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Adirondack Explorer

Adirondack Explorer January/February 2019

Seven issues a year devoted to the enjoyment and protection of the Adirondack Park. In-depth writing and vivid photography bring the Adirondacks to life in tales of recreational adventure, coverage of environmental and policy issues and exploration of the communities that make up this unique six-million acre park.

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Adirondack Explorer
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2 min.
land groups preserve 2,500 acres and a native trout

Three land preservation groups announced transactions protecting nearly 2,500 acres in the Adirondacks this fall, with most of that acreage coming in a single conservation easement around waters containing a native strain of brook trout. Other purchases on the Adirondack Park’s east side will protect historic Fort Ticonderoga and a scenic mountain near Lake George. The big transaction was at the Little Charley Pond tract, west of Little Tupper Lake. The Adirondack Land Trust purchased the 2,122-acre tract with three ponds for $2 million in 2007, executive director Mike Carr said. Now a buyer wishing to remain anonymous has purchased the trust’s property for $1.9 million and granted a conservation easement ensuring that no more than one new camp will be built there. Back in 2007 the fear was that inappropriate logging or…

2 min.
hikers favor wilderness over access

Hikers value protecting the Adirondack Park’s wild character more than expanding recreation opportunities. That was one of the key findings in a survey of roughly 1,000 hikers at High Peaks Wilderness region trailheads earlier this year by the Adirondack Council and Colgate University’s Upstate Institute. About 70 percent of those surveyed favored wilderness protection over accommodating unlimited recreation, according to the Council. More than 80 percent of hikers want more information regarding appropriate trail use, etiquette and safety by the state and stakeholders. About 75 percent of hikers said the park should receive additional state funding and the state Department of Environmental Conservation should hire additional staff and forest rangers. “Hikers were least likely to support wider trails or bigger parking lots, and favored protection over recreation,” Council Executive Director Willie Janeway said, “knowing that…

2 min.
adirondack wild questions proposed trail’s constitutionality

Adirondack Wild and a former high-ranking state environmental official contend that the state’s plan to cut a snowmobile trail in the Blue Ridge Wilderness violates the forever-wild clause of the New York Constitution. Adirondack Wild and Christopher Amato, a former assistant commissioner of the Department of Environmental Conservation, make the argument in a letter to Nick Addison, a DEC forester. DEC is proposing to build a “community connector” that will enable snowmobilers to travel between the hamlets of Raquette Lake and Long Lake without crossing frozen lakes. About four miles of the trail would pass through the Blue Ridge Wilderness. Ordinarily, snowmobiles and other motorized vehicles are not allowed in wilderness areas, but the Adirondack Park State Land Master Plan allows snowmobile trails to be created in wilderness—“in limited instances”—within 500 feet of…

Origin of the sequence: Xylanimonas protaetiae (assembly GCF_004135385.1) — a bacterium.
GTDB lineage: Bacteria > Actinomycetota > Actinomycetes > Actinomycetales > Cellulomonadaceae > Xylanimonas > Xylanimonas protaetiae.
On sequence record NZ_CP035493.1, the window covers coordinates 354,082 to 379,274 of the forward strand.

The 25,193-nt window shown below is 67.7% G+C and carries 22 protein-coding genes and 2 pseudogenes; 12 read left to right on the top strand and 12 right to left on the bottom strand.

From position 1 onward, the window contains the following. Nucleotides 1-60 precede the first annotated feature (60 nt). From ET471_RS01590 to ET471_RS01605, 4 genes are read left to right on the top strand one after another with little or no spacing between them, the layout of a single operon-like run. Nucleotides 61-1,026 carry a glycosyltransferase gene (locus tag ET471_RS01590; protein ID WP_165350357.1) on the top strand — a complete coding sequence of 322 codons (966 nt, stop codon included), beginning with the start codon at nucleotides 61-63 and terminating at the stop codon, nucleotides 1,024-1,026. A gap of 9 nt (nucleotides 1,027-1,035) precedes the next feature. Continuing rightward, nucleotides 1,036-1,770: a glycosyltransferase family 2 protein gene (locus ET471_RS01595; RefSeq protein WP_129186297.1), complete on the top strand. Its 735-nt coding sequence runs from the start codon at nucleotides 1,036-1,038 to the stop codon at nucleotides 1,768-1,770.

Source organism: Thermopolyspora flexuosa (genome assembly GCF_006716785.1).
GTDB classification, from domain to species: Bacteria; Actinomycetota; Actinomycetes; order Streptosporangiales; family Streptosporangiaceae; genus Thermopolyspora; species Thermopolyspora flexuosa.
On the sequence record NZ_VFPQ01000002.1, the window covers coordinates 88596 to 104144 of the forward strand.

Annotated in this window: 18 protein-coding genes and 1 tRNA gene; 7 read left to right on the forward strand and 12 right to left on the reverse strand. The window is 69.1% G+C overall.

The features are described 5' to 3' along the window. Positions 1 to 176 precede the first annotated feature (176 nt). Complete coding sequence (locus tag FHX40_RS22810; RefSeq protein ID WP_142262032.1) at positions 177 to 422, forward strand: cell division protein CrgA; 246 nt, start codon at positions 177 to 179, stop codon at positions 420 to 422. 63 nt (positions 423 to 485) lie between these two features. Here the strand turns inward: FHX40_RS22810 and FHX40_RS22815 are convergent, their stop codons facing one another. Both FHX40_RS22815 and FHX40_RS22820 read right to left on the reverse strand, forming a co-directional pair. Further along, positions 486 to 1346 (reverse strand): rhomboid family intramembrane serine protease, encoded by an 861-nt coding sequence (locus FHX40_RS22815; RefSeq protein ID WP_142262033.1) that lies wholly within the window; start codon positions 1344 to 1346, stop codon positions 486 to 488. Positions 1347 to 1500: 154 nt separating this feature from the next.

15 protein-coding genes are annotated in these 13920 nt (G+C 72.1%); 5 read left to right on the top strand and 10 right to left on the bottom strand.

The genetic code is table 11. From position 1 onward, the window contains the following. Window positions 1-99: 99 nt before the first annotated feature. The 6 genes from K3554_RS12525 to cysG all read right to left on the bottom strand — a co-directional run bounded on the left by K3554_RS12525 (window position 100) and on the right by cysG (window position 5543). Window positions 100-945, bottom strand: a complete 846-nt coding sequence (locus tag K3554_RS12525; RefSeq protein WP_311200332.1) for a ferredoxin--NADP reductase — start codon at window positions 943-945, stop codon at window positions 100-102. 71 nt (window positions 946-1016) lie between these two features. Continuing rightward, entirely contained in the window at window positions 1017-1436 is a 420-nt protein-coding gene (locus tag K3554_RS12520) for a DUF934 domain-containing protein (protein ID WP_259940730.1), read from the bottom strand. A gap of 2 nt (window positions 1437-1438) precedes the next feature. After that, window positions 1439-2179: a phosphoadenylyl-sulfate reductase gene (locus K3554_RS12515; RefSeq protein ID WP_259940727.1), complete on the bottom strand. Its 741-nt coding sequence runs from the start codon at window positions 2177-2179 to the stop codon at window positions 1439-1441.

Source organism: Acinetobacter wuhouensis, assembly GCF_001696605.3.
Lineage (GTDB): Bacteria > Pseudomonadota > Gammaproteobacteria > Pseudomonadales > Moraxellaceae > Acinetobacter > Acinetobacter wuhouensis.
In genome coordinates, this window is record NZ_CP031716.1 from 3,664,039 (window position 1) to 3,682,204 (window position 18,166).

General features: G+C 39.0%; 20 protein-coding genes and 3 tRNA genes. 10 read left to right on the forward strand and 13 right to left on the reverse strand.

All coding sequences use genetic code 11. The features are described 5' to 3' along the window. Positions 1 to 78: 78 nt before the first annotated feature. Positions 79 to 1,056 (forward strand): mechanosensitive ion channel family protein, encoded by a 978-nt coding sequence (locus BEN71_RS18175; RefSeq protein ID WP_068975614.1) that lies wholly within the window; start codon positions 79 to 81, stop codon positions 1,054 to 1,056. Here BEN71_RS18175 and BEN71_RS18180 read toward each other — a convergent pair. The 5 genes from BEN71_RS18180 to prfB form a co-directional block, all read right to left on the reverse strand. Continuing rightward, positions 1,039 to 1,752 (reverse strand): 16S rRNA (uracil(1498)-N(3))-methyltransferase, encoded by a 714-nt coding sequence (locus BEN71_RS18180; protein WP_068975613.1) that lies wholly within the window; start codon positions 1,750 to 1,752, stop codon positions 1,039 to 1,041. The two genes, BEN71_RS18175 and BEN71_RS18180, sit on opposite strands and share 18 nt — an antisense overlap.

2 min.
tom manitta

Age: 25 Birthplace: Syracuse Residence: Jay, NY Occupation: Outdoor educator at Adirondack Mountain Club Accomplishments: I established a professional career right after finishing college in a field that is relevant to what I studied in school. Favorite season: Spring. Everything comes back to life after the long, cold winter. It’s exciting to see all of the new flowers and plants as the snow melts. It’s like the light at the end of the tunnel. Favorite hike/adventure: The Dix Range Wilderness. As a young teen, I participated in a backpacking trip to the Dix Range with a youth group, and a naturalist. It was my first time backpacking and my first time in the Adirondacks, and it changed my life. The naturalist helped me realize the benefits of the outdoors and inspired me to want to share…

4 min.
park oks rail removal

The Adirondack Park Agency’s board voted 10-0 in December to approve a change to the Adirondack Park State Land Master Plan that will allow the state to go forward with a controversial plan to remove 34 miles of railroad tracks between Lake Placid and Tupper Lake. The board’s action was a response to a court ruling more than a year earlier that the state’s proposal to tear up the tracks and create a multi-use rail trail violated the master plan. EARLIER STORY: Court ruling Before work on the rail trail can begin, the state Department of Environmental Conservation must revise the unit management plan (UMP) for the rail corridor. The UMP will require approval from the APA. Tom Martin, a natural resources supervisor for DEC, expects the UMP will be finished this year. The…

9 min.
a green era in albany?

Environmentalists see Democratic control of both New York’s Senate and Assembly starting in January as a sea change improving prospects for bills protecting the Adirondacks. The November election removed a GOP roadblock in the Senate that has stopped several conservation measures in the past, advocates said. The Assembly kept a Democratic veto-proof majority of 106 seats, with 43 held by Republicans and one by an independent. New York’s new Senate will have 39 Democrats, 23 Republicans and one Brooklyn Democrat who has been caucusing with the Republicans. Climate Change “We have, for the first time, an incoming majority that publicly is concerned about the adverse impacts of human-induced climate change,” said Sen. Brad Hoylman, a Manhattan Democrat on the Senate’s Environmental Conservation Committee. “There was no acknowledgement on the part of the (GOP) leadership that…